Have I ever analyzed a deal? No. So I don't want to be sitting there, having nothing to contribute other than question after question, not knowing a good neighborhood from a bad one, while experienced investors walk away from me mid-sentence (read about that several times on the forums here). I don't want to approach someone working on a for-sale house and ask, "So. . . is this a. . . good deal?"
I can't tell you how many times I've gone to a club or meetup group and at the end of it realized I came away with absolutely nothing gained, not because of anything they did, but because I didn't even know what I needed to know. I don't want to stutter and stumble on the phone with a realtor because I can't answer her questions. My local REIA meets up an hour and a half away from me. I don't want to commute 3 hours just to "absorb" or "get the feel" of the scene without something concrete I am there to learn more about. I don't have a car, so if I am going to drive around a neighborhood (by virtue of borrowing or renting a car), I don't want to do it completely aimlessly. Time is valuable. I don't want to waste it when I don't have anything concrete to focus on.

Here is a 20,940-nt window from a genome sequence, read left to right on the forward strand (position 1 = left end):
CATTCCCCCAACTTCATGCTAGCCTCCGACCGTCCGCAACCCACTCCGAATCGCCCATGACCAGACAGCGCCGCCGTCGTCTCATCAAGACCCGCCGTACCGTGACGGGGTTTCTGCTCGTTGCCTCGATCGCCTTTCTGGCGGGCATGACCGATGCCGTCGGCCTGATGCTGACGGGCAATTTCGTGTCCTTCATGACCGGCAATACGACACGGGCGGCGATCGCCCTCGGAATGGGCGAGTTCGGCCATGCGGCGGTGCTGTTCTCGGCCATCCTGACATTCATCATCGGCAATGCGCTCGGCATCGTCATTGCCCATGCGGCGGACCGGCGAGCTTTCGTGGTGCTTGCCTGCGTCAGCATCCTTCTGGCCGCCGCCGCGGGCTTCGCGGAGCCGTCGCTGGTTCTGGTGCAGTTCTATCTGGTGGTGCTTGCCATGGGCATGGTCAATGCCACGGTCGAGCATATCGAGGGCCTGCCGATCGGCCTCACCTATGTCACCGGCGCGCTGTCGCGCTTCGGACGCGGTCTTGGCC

Now, I am in favor of doing these things to learn when it's necessary. I am against doing them mindlessly. I want to work hard but I want to work smart.
Again, I am not against going out and talking to people, but I just can't accept that word-vomiting all of my potential questions to someone I just met would make any sense. My research has led me to read stories on here about meeting groups and the general consensus I get is that people there know what they're doing and want to associate with others who do, too. Should I really be going out to groups when I am at square one? Should I really be investing money and time to absorb information when I have what I thought were absolute beginner questions?
I know I may be frustrating the regulars here with what seem like repetitive posts, so I apologize! One day, I'll have it all figured out. . .
When you have it all figured out, let me know.